How to get rid of dandruff for good

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Itchy, flaky scalp getting you down? Here’s everything you need to know about dandruff – including how to get rid of it.

By Dr Louise Wiseman MBBS, BSc (Hons), DRCOG, MRCGP

Dandruff is often a genuine cause of insecurity, but in reality most people have it at some point in their life. If you’re plagued by an itchy scalp and white flakes on your shoulders, the good news is with a few simple lifestyle changes and the right shampoo, dandruff can be treated easily at home.

Dr Louise Wiseman looks at dandruff causes and treatment options, so you can prevent those pesky flakes from ruining your day:

What is dandruff?

Dandruff is characterised by small pieces of dead skin that appear on the scalp, in the hair and on your shoulders as white or grey flakes. Humans naturally have a type of yeast or fungus that lives happily on the skin called Malassezia (previously called pityrosporum).

This yeast enjoys warm and damp environments and for some people this causes irritation. It is believed that the sebum or natural oil produced by hair follicles and oil glands is an ideal breeding ground for yeast. Paradoxically very dry environments can dry out the scalp skin causing flaking that can look like dandruff.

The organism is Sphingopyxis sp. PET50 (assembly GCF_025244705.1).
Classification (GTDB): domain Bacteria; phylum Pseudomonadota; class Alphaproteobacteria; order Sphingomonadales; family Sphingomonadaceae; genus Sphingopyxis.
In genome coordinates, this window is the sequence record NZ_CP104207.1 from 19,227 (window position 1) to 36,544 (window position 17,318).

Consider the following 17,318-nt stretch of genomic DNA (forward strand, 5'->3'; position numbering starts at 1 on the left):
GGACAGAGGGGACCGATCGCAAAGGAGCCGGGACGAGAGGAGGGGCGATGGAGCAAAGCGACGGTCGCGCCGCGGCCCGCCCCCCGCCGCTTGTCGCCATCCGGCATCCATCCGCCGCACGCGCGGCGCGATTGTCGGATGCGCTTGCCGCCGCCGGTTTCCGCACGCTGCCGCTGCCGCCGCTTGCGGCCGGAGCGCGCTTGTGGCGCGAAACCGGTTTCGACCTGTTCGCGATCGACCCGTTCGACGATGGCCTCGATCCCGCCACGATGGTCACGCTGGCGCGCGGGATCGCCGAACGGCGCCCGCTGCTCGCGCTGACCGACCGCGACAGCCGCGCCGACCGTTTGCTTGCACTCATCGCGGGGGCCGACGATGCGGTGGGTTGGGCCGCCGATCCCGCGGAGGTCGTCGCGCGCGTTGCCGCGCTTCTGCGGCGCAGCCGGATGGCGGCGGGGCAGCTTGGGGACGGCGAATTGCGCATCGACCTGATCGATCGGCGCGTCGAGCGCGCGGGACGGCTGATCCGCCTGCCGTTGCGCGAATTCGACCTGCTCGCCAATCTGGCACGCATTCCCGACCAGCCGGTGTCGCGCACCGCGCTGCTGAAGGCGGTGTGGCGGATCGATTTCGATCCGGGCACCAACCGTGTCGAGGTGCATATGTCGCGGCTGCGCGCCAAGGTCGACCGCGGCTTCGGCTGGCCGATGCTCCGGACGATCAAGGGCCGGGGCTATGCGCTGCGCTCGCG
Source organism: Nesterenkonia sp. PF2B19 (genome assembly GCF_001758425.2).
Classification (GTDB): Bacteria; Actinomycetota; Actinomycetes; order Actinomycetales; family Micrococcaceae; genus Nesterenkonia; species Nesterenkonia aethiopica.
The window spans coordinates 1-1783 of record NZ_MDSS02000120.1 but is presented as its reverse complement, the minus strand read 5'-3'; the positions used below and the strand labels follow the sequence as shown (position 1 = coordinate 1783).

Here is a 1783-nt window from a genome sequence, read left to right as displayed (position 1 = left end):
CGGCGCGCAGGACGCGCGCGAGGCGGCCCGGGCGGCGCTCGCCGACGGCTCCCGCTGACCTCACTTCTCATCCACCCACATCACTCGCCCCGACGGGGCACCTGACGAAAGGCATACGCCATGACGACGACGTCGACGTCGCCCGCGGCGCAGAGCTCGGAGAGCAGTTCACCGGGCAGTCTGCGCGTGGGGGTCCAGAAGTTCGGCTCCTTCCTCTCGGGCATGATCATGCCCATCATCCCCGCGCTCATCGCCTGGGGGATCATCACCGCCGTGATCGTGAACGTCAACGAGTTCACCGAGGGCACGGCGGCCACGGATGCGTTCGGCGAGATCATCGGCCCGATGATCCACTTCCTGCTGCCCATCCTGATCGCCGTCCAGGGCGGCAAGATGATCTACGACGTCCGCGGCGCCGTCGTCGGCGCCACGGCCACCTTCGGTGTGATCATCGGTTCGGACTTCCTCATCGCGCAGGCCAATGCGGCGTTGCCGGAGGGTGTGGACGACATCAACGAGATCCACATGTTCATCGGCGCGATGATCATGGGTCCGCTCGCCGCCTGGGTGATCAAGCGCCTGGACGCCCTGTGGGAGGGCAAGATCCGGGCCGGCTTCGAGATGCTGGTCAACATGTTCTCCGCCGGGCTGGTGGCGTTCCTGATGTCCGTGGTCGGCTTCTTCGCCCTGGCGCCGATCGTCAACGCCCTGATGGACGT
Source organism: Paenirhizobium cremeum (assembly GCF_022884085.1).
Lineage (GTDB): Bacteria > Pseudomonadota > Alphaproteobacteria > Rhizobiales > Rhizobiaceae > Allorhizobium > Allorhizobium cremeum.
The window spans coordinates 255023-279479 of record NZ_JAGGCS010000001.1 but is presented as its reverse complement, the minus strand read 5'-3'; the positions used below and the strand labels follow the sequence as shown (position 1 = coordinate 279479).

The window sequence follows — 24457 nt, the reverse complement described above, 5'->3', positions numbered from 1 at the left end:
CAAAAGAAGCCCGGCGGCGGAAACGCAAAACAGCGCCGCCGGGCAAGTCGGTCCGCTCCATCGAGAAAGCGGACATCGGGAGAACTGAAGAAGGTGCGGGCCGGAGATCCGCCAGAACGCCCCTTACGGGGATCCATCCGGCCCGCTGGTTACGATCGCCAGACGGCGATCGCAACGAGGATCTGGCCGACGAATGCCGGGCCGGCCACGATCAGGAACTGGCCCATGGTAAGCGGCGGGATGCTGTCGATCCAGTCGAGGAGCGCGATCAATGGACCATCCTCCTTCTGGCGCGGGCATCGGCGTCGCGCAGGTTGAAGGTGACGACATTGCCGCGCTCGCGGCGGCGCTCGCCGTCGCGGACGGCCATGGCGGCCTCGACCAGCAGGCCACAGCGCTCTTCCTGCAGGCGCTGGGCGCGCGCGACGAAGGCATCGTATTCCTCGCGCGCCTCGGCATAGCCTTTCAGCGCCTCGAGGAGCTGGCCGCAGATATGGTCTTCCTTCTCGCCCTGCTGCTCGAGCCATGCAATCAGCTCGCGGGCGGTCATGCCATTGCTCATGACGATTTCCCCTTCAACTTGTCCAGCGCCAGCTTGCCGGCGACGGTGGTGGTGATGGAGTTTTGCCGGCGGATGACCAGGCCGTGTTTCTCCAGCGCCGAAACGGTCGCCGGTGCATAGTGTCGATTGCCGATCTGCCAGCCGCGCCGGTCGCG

What is seborrheic dermatitis?

Seborrheic dermatitis and dandruff are common problems affecting any areas where there are sebaceous glands. They are considered the same basic condition except dandruff is restricted to the scalp and does not have inflammation. Seborrheic dermatitis however affects many areas and can have marked inflammation, scaling and redness.

Dandruff is really a mild version of seborrheic dermatitis. Between the two conditions almost half the population are affected yet we do not always know the cause. It is most common from teenage years (when the sebaceous glands become more active) and throughout midlife. It seems to decline after menopause in women – most likely due to decreased gland activity. The good new is that dandruff is easily treated, and is not contagious.

Dandruff symptoms

Dandruff symptoms typically include the following:

  • White or grey flakes on the scalp and in the hair, often only noticeable on the shoulders of dark clothes or when brushing hair.
  • Dry patches may be felt on the scalp where itching is worse.

Dandruff causes

A number of factors can lead to dandruff including:

  • Lack of sleepor rest.
  • Some hair treatments or styling products may worsen dandruff.
  • Weather or temperature can worsen dandruff, for example prolonged hat wearing may encourage microbe growth, while exposure to sunlight may promote a healthy scalp by suppressing fungal growth.
  • Poor hygiene does not cause dandruff, but washing hair too little or too often can make the flakes look worse.
  • Leaving hair damp for long periods of time can exacerbate dandruff, as can piling wet hair into a bun with little air flow around the scalp.